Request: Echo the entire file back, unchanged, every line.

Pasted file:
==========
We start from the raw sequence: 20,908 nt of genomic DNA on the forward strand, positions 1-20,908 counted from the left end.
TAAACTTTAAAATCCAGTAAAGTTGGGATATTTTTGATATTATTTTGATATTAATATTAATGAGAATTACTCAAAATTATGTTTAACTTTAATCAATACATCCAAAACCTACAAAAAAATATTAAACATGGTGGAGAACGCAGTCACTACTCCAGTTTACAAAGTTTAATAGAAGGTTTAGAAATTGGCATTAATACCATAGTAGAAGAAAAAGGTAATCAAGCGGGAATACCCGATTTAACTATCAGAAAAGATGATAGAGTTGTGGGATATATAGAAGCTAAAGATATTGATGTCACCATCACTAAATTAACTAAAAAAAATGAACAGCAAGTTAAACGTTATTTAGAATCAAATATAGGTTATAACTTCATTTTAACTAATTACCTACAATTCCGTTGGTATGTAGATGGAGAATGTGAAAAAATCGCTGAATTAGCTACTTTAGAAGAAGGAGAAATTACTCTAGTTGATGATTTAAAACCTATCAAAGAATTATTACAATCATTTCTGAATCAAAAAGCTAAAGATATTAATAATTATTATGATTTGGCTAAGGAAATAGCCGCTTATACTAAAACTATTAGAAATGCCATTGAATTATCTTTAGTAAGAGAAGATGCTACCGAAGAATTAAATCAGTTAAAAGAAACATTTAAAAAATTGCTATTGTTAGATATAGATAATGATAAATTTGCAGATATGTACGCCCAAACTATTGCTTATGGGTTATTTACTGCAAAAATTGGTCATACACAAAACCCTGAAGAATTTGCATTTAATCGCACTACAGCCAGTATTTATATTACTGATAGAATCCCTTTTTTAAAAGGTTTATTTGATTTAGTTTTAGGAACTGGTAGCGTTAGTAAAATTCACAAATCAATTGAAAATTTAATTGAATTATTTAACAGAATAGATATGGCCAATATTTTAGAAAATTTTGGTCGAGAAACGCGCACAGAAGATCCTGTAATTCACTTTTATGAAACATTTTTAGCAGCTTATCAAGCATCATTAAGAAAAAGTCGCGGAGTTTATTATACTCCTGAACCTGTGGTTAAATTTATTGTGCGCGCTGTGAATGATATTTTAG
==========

We start from the raw sequence: 20,908 nt of genomic DNA on the forward strand, positions 1-20,908 counted from the left end.
TAAACTTTAAAATCCAGTAAAGTTGGGATATTTTTGATATTATTTTGATATTAATATTAATGAGAATTACTCAAAATTATGTTTAACTTTAATCAATACATCCAAAACCTACAAAAAAATATTAAACATGGTGGAGAACGCAGTCACTACTCCAGTTTACAAAGTTTAATAGAAGGTTTAGAAATTGGCATTAATACCATAGTAGAAGAAAAAGGTAATCAAGCGGGAATACCCGATTTAACTATCAGAAAAGATGATAGAGTTGTGGGATATATAGAAGCTAAAGATATTGATGTCACCATCACTAAATTAACTAAAAAAAATGAACAGCAAGTTAAACGTTATTTAGAATCAAATATAGGTTATAACTTCATTTTAACTAATTACCTACAATTCCGTTGGTATGTAGATGGAGAATGTGAAAAAATCGCTGAATTAGCTACTTTAGAAGAAGGAGAAATTACTCTAGTTGATGATTTAAAACCTATCAAAGAATTATTACAATCATTTCTGAATCAAAAAGCTAAAGATATTAATAATTATTATGATTTGGCTAAGGAAATAGCCGCTTATACTAAAACTATTAGAAATGCCATTGAATTATCTTTAGTAAGAGAAGATGCTACCGAAGAATTAAATCAGTTAAAAGAAACATTTAAAAAATTGCTATTGTTAGATATAGATAATGATAAATTTGCAGATATGTACGCCCAAACTATTGCTTATGGGTTATTTACTGCAAAAATTGGTCATACACAAAACCCTGAAGAATTTGCATTTAATCGCACTACAGCCAGTATTTATATTACTGATAGAATCCCTTTTTTAAAAGGTTTATTTGATTTAGTTTTAGGAACTGGTAGCGTTAGTAAAATTCACAAATCAATTGAAAATTTAATTGAATTATTTAACAGAATAGATATGGCCAATATTTTAGAAAATTTTGGTCGAGAAACGCGCACAGAAGATCCTGTAATTCACTTTTATGAAACATTTTTAGCAGCTTATCAAGCATCATTAAGAAAAAGTCGCGGAGTTTATTATACTCCTGAACCTGTGGTTAAATTTATTGTGCGCGCTGTGAATGATATTTTAG